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AG: Conway violated Open Meeting Law

CONWAY — The state Attorney General’s Office has ruled the selectmen violated the Open Meeting Law by failing to post notice the topic of a meeting where it discussed the termination of former Town Administrator Edward MacDonald.

But the state found the board did not deliberate or hold “secret meetings” to agree to end MacDonald’s employment.

The board is not fined or punished by the state for the violation.

Rather, the Attorney General’s Office ordered the board to comply with the Open Meeting Law in the future and cautioned it that if it commits a similar violation, it could be considered an intentional violation.

It also encouraged the three-member board, made up of O’Rourke, Jim Moore and Rick Bean, to review the Attorney General’s Open Meeting Law training video.

Overall, Selectboard Chairman John O’Rourke said he was pleased with the attorney general’s finding.

“The conclusion of the Attorney General concerning the Open Meeting Law complaint of Edward MacDonald fully exonerates the actions of the Board of Selectmen in relation to not accepting the 30-day notice of Edward MacDonald after discovering that he had not resigned from his position as town administrator of Chester,” said O’Rourke said.

O’Rourke said he’d accept the fault for failing to post proper notification of a discussion at a January meeting.

“As chair of the board, I will take the hit for that oversight,” O’Rourke said. “However, in the far more serious matter of ‘deliberating outside of a noticed meeting,’ the board was fully cleared of any violation.”

MacDonald did not return calls for comment.

History of complaint

On Jan. 7, MacDonald resigned as town administrator after 47 days on the job. He gave the Selectboard a 30-day notice. But on Jan. 14, the board voted to not accept MacDonald’s 30-day notice after learning he was still employed as town administrator in the town of Chester.

On March 9, MacDonald filed a complaint with the attorney general, alleging that his former employers violated the Open Meeting Law. MacDonald claimed the board terminated his employment on Jan. 14 without providing proper notice of the discussion to the public and that the board deliberated outside of a legally arranged meeting to discuss terminating MacDonald’s employment.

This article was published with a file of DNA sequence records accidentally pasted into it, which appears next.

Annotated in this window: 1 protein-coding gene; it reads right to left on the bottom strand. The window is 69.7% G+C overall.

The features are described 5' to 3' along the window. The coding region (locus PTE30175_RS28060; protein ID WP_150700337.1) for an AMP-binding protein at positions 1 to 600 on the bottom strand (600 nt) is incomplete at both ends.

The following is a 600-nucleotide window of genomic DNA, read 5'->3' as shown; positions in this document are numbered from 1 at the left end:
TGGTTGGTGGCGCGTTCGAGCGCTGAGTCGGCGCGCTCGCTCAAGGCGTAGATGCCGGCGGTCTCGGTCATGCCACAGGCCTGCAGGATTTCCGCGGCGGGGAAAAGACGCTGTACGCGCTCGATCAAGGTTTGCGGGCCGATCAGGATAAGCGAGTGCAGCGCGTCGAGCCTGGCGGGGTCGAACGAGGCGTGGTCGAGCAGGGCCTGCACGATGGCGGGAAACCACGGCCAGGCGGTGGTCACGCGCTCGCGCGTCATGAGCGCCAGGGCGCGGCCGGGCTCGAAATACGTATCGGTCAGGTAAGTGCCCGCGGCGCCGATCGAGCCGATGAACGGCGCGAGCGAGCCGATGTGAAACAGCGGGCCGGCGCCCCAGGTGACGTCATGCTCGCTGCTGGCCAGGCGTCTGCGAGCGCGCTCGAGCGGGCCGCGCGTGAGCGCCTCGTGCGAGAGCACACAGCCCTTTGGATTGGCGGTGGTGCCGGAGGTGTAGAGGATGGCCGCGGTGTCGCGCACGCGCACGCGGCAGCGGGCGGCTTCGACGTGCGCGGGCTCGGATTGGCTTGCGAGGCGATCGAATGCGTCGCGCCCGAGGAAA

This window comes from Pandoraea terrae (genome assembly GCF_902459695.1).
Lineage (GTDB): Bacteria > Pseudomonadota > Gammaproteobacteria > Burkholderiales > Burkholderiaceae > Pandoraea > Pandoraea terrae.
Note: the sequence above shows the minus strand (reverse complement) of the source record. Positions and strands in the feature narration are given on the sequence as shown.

MacDonald also alleged that the Selectboard deliberated outside of a posted meeting by agreeing to add Ron Sweet as a candidate for the interviews for the highway superintendent job before its Jan. 7 meeting. The attorney general declined to review this last complaint because it was not raised in the initial complaint filed with the Selectboard and were untimely.

“However, we remind the board of its obligations under the Open Meeting Law,” Assistant Attorney General Jonathan Sclarsic writes in the finding. “Public bodies are required to list topics in a meeting notice with sufficient specificity to reasonably advise the public of the issues to be discussed.”

The state found that the board violated the law by not providing notice of a discussion on MacDonald’s termination for the Jan. 14 meeting.

The law requires that government groups post notice 48 hours before a meeting and include a list of topics that the chair expects will be discussed.

Selectboard Chairman John O’Rourke, in his response, said MacDonald was responsible for preparing the meeting agenda. After handing in his resignation to the board on Jan. 7, O’Rourke said MacDonald should have included his employment as a topic for the Jan. 14 meeting without his prompting. However, the state said while the board can delegate the task to MacDonald, O’Rourke, as the chair, still has an obligation to inform MacDonald what he expects will be discussed at a meeting.

The attorney general found that O’Rourke should have updated the meeting to include MacDonald’s resignation as a topic. The state ruled that O’Rourke could anticipate MacDonald’s employment as a topic after discovering MacDonald’s second job on Jan. 10 and later speaking with town counsel and the personnel committee chair on Jan. 14 about his employment and contract.

Regarding the second complaint, the state found O’Rourke’s claim that the decision to terminate MacDonald’s employment was solely his and did not involve “secret meetings” as credible.

“It appears that (O’Rourke) discovered information that he brought to the board’s attention during its Jan. 14, 2013 meeting, and that the board agreed in a public meeting to accept MacDonald’s resignation. We therefore find that the board did not violate the Open Meeting Law with respect to this allegation,” Sclarsic writes.

You can reach Kathleen McKiernan at:
kmckiernan@recorder.com
or 413-772-0261 ext. 268.

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